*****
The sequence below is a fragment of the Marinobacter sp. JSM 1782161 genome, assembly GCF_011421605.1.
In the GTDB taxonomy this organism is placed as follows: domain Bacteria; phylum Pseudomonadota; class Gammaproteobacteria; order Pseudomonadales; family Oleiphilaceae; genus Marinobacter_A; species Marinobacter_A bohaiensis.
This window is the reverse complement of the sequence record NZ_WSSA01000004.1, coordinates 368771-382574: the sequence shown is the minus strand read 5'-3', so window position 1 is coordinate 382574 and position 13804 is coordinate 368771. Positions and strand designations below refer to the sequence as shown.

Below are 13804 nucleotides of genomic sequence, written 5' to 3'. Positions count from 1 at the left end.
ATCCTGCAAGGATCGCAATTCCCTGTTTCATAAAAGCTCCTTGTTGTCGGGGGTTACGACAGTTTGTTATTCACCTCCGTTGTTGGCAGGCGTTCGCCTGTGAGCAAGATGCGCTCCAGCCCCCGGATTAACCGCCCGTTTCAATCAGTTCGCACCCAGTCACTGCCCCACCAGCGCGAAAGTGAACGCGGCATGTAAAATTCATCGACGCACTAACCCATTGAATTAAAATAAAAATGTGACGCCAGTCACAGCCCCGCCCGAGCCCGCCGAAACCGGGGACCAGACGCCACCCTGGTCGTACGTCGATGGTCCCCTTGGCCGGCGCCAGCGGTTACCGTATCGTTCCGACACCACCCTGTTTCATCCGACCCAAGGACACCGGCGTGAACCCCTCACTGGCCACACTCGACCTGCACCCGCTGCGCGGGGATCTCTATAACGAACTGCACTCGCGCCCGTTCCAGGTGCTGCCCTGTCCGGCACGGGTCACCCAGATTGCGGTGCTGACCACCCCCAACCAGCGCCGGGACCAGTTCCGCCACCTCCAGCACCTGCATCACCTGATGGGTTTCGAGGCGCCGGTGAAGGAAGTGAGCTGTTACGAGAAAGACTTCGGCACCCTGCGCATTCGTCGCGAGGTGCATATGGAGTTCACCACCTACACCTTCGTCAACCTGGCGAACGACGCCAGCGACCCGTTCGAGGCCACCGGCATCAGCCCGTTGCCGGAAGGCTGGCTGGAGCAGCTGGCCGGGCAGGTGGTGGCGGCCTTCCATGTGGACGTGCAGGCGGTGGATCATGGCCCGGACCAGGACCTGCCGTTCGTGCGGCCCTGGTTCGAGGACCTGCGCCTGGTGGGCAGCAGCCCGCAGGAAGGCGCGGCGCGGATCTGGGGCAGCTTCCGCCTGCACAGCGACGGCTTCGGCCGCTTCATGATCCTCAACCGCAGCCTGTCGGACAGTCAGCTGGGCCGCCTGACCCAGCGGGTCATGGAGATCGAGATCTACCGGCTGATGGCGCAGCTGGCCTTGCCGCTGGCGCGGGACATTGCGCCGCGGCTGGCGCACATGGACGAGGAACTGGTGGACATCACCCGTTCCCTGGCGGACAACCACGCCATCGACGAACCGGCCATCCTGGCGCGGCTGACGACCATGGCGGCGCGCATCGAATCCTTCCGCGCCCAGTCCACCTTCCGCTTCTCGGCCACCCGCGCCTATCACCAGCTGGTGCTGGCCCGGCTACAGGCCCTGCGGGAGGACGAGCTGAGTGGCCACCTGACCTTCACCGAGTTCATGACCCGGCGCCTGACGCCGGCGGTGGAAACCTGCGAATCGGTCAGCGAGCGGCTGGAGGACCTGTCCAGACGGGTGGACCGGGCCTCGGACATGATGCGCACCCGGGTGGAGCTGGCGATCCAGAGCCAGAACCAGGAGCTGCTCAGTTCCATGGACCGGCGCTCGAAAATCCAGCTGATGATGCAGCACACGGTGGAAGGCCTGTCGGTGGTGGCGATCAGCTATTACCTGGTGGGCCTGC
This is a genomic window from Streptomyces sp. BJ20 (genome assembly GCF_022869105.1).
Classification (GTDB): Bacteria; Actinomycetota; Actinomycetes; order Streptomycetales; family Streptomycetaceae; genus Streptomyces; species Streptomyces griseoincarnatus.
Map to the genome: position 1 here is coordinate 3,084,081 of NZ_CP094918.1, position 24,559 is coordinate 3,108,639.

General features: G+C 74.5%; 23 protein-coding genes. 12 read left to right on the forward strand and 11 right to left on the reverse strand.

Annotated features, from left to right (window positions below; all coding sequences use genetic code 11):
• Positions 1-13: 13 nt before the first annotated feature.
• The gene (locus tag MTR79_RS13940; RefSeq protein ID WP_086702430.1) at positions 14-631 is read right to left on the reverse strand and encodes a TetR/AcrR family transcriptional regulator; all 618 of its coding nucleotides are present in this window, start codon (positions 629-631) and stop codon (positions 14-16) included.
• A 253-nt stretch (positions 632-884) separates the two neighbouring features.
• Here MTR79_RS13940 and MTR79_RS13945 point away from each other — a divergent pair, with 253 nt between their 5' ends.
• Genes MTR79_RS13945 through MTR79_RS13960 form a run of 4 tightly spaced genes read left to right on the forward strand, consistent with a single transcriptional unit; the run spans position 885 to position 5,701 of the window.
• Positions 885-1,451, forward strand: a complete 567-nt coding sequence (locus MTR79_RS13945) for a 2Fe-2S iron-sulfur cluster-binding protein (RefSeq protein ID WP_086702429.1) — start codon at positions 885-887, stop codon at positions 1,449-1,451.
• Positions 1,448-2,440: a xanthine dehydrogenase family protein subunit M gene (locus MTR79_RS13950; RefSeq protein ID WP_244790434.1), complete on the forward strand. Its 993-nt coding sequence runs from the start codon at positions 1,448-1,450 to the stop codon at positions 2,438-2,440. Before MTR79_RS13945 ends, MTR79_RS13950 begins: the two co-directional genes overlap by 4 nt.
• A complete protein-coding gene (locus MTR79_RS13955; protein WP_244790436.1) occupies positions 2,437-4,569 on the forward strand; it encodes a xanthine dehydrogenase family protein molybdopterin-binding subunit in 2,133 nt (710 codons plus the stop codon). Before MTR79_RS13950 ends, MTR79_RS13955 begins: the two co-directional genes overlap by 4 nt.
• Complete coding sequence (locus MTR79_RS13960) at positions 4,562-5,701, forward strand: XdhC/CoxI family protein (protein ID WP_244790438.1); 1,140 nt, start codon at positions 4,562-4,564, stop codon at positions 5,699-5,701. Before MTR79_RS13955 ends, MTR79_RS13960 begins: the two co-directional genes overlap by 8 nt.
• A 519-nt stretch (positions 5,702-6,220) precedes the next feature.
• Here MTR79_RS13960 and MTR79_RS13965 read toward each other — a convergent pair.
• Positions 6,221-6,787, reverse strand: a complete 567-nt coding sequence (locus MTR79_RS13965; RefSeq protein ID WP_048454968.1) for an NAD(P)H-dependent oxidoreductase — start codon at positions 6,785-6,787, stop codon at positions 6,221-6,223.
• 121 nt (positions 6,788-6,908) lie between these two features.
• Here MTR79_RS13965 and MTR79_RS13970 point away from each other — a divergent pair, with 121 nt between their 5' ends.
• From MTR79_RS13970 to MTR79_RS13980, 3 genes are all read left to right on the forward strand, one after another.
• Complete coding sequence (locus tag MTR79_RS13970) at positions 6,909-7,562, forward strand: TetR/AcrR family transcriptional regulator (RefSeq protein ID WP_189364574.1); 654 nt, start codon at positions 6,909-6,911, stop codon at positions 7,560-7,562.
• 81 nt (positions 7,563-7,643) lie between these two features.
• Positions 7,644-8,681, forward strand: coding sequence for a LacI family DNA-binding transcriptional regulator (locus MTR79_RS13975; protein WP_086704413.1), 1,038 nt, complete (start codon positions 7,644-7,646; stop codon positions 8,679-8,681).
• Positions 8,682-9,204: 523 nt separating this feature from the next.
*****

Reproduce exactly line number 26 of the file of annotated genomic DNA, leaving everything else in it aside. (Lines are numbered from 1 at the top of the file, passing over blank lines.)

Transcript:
• Complete coding sequence (locus tag MTR79_RS13970) at positions 6,909-7,562, forward strand: TetR/AcrR family transcriptional regulator (RefSeq protein ID WP_189364574.1); 654 nt, start codon at positions 6,909-6,911, stop codon at positions 7,560-7,562.